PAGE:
But what could be the reason for such little representation in the school district? Interviewees have given their ideas, and the general consensus is that Stevens Point and Plover have very traditional ideas, and SPASH doesn’t want to be caught in a controversy. Ashtyn Zimmerman, a SPASH senior, talked about how the community’s apparent political views have a negative effect on school district policies. “A lot of people are openly republican, so I think it makes people uncomfortable, so I think that the school just doesn’t want to start a fight.” Nora McGuire, a junior, seemed to have the perspective that there is little representation for everything that isn’t sports. “I guess there’s like, very little representation in everything. It’s a school, so the most representation something gets is sports.”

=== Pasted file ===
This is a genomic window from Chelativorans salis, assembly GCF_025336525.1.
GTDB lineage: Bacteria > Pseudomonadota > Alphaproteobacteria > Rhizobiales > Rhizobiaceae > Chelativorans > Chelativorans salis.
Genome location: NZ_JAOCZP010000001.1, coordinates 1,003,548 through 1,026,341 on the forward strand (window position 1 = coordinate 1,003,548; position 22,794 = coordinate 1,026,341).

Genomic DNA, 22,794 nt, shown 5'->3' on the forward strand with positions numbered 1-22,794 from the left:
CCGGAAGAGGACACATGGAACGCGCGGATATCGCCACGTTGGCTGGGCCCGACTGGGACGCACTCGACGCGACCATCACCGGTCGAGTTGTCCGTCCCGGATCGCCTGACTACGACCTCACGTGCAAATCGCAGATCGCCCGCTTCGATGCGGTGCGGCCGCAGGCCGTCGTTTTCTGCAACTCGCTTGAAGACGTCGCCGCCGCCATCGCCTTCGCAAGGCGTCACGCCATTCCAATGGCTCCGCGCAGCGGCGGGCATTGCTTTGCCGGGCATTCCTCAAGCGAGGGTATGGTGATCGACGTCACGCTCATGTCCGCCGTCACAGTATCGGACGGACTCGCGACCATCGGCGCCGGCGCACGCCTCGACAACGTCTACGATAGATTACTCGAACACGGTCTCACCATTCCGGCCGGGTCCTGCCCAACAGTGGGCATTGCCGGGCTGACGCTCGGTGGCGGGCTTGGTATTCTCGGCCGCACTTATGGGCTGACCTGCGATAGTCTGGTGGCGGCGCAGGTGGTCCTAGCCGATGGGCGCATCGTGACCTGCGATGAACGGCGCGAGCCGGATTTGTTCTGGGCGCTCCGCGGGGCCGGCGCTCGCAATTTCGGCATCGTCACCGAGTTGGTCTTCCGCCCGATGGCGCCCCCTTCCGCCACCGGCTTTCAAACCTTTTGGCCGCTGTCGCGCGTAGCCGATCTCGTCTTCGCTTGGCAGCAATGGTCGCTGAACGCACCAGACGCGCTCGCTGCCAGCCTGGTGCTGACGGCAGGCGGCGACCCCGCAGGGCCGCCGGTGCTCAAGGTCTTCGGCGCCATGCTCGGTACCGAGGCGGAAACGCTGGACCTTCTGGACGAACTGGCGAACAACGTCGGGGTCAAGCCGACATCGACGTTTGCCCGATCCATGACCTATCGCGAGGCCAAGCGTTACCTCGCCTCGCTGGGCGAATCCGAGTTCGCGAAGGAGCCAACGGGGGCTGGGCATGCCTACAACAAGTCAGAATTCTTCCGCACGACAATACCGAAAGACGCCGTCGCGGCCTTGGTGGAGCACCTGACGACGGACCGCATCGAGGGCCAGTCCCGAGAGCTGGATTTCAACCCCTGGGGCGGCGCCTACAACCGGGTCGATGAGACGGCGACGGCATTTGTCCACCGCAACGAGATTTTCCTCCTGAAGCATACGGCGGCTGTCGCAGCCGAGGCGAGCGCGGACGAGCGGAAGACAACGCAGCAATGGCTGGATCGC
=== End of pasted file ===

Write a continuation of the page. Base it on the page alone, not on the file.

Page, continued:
People’s identities should not be regarded as a “political belief”, and should not be used as a part of a party’s platform. This issue started becoming apparent when Supreme Court case Masterpiece Cakeshop v. Colorado Civil Rights Commission came about, when a bakery refused to bake a wedding cake for a homosexual couple due to the owner’s religious beliefs. The arguments then flared up again when gay marriage was legalized in all 50 states. It brought about a controversy in the school, when the community began to express themselves and those who were “opposed” brought politics into it. Social studies teacher Mr. Cibaric said “I don’t consider rights as a political belief, I consider them to be human needs. With the controversy last year, I think it came up so fast, the allies didn’t have time to alleviate the negative pushback.” Mr. Cibaric has also commented on the fact that there are more open allies here at SPASH than there has been in the past few years.